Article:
Savage Continent – Europe in the Aftermath
Of World War II
By Keith Lowe
Penguin/Viking – £25.00
For all of Germany’s propensity for regulation and efficiency – and I should know as I’ve lived in Berlin for the last two years – it used to be extremely well versed in creating mayhem and madness out of almost nothing. Especially when it forced terrible choices on people. Especially when said people were threatened, frightened and confused.
In ‘Wartime Choices’ (chapter 16) of this overtly credible and complex study Savage Continent – Europe in the Aftermath of World War II – the former history publisher turned author Keith Lowe writes: ‘’In an effort to categorize the population of Europe, the Nazis insisted on issuing everyone with identity cards, coloured according to ethnicity. They created vast bureaucracies to classify entire populations by race. In Poland for example, a racial hierarchy was devised which put Reich Germans at the top, ethnic Germans next, then privileged minorities such as Ukrainians, followed by Poles, Gypsies and Jews. The classifications did not stop there. Ethnic Germans, for example, were broken down into further sub-categories: those who were so pure that they were eligible to join the Nazi Party, those who were pure enough for Reich citizenship, those who were tainted by Polish blood or Polish influences, and finally those Poles who were considered as ethnically German only because of their physical appearance or way of life.’’
It makes one wonder who decided upon such preposterous and highly variable parameters. Not to mention why? And to what avail?
Bach, Schiller and Kant aside, many might argue it is just such stifling efficiency – if such it can be called – as that described above, that has invariably denied the German psyche from essentially investigating the unfettered realm(s) of un-tamed, uncharted possibility; particularly that of a primarily linguistic or cultural persuasion. For even if the current German economy is one of the strongest in Europe, and even if its transportation system is perhaps second to none, as a nation, it still remains artistically redundant.
With the possible exception of a fundamentally bleak period during the mid-nineteen-seventies (when the likes of Kraftwerk happened to stumble upon a synthesis of computerised note making and androidesque deliverance), German music, painting and literature continues to remain inexorably dormant due to the rigidity of its psyche. Which ought hardly be surprising, given the country’s inflammatory penchant for racial purity – whatever that is.
Indeed, one could quite easily ask if such a thing as racial purity actually exists. For as Lowe continues to write in the same section, it wasn’t a subject that was anywhere near as prominent in the eyes of other Europeans: ‘’The fascist obsession with racial purity, not only in those areas occupied by Germany but elsewhere too, had a huge impact on European attitudes. It made people aware of race in a way they had never been before. It obliged people to take sides, whether they wanted to or not. And, in communities that had lived side by side more or less peacefully for centuries, it made race into a problem – indeed, it elevated it to the problem – that needed solving.’’
Hence, such race drenched atrocities as Rwanda and the former Yugoslavia. Not to mention the many other ‘problems’ that aren’t quite sexy enough for the media to report on. This goes some way in explaining why Savage Continent is an important book and definitely needs to be read. Reason being, it reads, as it absolutely must have been like – fucking terrible. It’s as Ian Kershaw is quoted as saying: ‘’Graphic and chilling. This excellent book paints a little-known and frightening picture of a continent in the embrace of lawlessness and chaos.’’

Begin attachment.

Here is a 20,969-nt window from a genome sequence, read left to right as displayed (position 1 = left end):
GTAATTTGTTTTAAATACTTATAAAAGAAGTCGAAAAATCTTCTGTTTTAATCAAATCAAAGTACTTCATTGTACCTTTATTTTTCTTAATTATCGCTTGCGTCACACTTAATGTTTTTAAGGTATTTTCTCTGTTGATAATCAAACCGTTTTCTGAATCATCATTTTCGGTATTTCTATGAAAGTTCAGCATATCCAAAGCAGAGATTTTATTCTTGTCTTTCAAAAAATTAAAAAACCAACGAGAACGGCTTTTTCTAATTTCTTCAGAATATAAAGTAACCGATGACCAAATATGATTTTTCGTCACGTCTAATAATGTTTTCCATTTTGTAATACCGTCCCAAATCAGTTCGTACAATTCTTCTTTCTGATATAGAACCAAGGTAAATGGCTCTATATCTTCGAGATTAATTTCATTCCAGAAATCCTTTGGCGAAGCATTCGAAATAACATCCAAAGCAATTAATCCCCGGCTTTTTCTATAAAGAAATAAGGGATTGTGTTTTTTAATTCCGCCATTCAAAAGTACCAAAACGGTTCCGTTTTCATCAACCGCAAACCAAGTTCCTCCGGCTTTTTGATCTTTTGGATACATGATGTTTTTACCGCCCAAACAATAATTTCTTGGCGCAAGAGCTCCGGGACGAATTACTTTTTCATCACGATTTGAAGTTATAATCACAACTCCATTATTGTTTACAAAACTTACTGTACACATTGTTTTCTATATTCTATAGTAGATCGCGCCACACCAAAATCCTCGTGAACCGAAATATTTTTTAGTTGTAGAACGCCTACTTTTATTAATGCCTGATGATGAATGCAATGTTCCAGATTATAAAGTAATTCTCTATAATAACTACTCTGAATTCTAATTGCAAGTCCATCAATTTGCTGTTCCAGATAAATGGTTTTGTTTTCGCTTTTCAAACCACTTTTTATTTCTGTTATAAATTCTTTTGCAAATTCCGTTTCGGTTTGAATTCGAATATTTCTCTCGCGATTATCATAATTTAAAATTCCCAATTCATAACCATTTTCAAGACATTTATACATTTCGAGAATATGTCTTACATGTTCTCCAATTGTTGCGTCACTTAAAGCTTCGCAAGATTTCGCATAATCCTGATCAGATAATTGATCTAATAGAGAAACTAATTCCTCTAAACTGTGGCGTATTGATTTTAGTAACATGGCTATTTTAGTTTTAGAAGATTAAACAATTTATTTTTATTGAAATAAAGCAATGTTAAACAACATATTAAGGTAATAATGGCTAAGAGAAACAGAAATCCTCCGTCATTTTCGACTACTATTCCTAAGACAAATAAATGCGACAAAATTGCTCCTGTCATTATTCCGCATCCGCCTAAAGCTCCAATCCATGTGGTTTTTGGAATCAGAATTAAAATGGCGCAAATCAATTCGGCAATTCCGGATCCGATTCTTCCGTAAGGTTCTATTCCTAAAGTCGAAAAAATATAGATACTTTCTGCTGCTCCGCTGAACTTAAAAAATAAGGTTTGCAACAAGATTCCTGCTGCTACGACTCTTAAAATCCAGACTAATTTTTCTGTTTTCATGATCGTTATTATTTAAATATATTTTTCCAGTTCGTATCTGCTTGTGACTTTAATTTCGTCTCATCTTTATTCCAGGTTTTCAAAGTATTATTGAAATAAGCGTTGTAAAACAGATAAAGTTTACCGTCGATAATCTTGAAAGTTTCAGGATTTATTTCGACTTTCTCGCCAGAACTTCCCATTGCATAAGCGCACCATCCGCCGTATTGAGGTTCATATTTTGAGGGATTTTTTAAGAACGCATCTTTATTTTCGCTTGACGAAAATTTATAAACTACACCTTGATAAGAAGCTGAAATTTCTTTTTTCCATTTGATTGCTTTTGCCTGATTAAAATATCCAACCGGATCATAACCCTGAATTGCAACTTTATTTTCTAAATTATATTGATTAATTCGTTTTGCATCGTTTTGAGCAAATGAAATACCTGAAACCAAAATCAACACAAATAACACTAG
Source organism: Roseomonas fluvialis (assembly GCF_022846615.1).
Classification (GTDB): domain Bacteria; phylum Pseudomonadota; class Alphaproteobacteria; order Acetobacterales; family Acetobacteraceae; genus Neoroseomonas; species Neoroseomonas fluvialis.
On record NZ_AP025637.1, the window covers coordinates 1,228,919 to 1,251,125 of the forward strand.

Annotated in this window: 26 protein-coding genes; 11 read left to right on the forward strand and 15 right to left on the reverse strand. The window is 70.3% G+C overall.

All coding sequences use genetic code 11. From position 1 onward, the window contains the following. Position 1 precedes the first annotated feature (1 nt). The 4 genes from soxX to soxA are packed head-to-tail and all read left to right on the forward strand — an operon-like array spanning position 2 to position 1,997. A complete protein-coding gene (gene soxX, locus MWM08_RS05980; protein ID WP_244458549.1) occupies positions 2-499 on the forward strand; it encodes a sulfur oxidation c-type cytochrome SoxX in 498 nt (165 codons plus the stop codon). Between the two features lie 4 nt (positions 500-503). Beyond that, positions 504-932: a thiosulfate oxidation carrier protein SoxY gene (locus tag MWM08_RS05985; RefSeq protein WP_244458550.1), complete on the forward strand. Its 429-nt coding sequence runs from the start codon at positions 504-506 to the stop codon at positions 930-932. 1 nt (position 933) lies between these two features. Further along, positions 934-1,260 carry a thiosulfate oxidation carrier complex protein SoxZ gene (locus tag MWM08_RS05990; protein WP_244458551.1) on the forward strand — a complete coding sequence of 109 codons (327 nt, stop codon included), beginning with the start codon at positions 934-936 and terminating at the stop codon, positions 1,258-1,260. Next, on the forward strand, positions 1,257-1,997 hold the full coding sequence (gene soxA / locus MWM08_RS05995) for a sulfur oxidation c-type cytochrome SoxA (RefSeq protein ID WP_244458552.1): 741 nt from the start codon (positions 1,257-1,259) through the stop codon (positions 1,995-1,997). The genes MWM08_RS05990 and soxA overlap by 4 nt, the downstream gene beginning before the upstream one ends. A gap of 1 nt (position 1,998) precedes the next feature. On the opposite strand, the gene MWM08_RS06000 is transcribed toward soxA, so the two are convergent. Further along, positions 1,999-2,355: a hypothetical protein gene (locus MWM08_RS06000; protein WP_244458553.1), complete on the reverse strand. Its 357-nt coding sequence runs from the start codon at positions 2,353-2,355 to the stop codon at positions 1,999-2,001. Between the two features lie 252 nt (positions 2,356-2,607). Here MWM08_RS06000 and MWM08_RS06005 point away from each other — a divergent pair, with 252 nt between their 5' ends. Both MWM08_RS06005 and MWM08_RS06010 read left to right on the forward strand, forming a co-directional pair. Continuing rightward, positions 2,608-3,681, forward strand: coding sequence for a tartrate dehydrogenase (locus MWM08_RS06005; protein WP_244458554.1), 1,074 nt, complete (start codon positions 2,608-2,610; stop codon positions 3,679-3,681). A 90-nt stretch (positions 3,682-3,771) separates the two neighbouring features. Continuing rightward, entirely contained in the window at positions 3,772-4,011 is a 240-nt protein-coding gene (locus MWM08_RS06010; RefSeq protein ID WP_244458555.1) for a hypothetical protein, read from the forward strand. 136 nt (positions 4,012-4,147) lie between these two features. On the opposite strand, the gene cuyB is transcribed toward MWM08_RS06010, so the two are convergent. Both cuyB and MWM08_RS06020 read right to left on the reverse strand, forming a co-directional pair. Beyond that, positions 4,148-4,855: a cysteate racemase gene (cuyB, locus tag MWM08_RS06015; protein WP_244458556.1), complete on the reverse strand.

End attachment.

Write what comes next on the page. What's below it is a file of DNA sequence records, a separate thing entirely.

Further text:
To be sure, the trajectorial thought process these 380 pages provide (excluding Sources and Notes), is not only idiosyncratically immense, but inspiring in so far as its philosophical undercurrent(s) is concerned. It puts lot of things into far reaching perspective, that nearly seventy years after the end of the Second World Was II, we now take for granted – regardless of whether it’s right to do so or perhaps more convenient to do so.
Writing in chapter 12, ‘Vengeance Unrestrained: Eastern Europe,’ Lowe beckons us to ponder upon, if not at least consider, the cold dark consequences that are invariably promoted by the silent conveniences of our own design: ‘’In every country in Europe, and indeed across the world, the Germans have always been regarded as the perpetrators, not the victims, of atrocity. The world likes to believe that if there was some small measure of vengeance after the war this was no more than the German people had deserved […]. The notion that the Germans were also treated to some horrific forms of torture and degradation – not only practising Nazis but ordinary men, women and children – and the realization that our own countrymen were also capable of such crimes – these are subjects that mainstream Allied culture has always instinctively shied away from.’’
That Savage Continent is far more balanced than it might otherwise have been in the hands of far lesser writers that Keith Lowe, is in itself, commendable. That it’s an occasional unpleasant and difficult read (subject matter wise), raises the truth stakes yet higher still – as once again, the author makes clear in view of the immediate above: ‘’Such stories must be confronted if we are ever to learn the truth about the past, or gain a proper understanding of the world we live in today. In recent decades extremists and conspiracy theorists have thrived on the fact that this subject is still treated by the rest of us as something of a guilty secret. New myths and exaggerations have begun to take root, some of which are quite dangerous. Uncomfortable though it is, therefore, it is important to shine a light on both the unpleasant truth and the myths that have fed off it.’’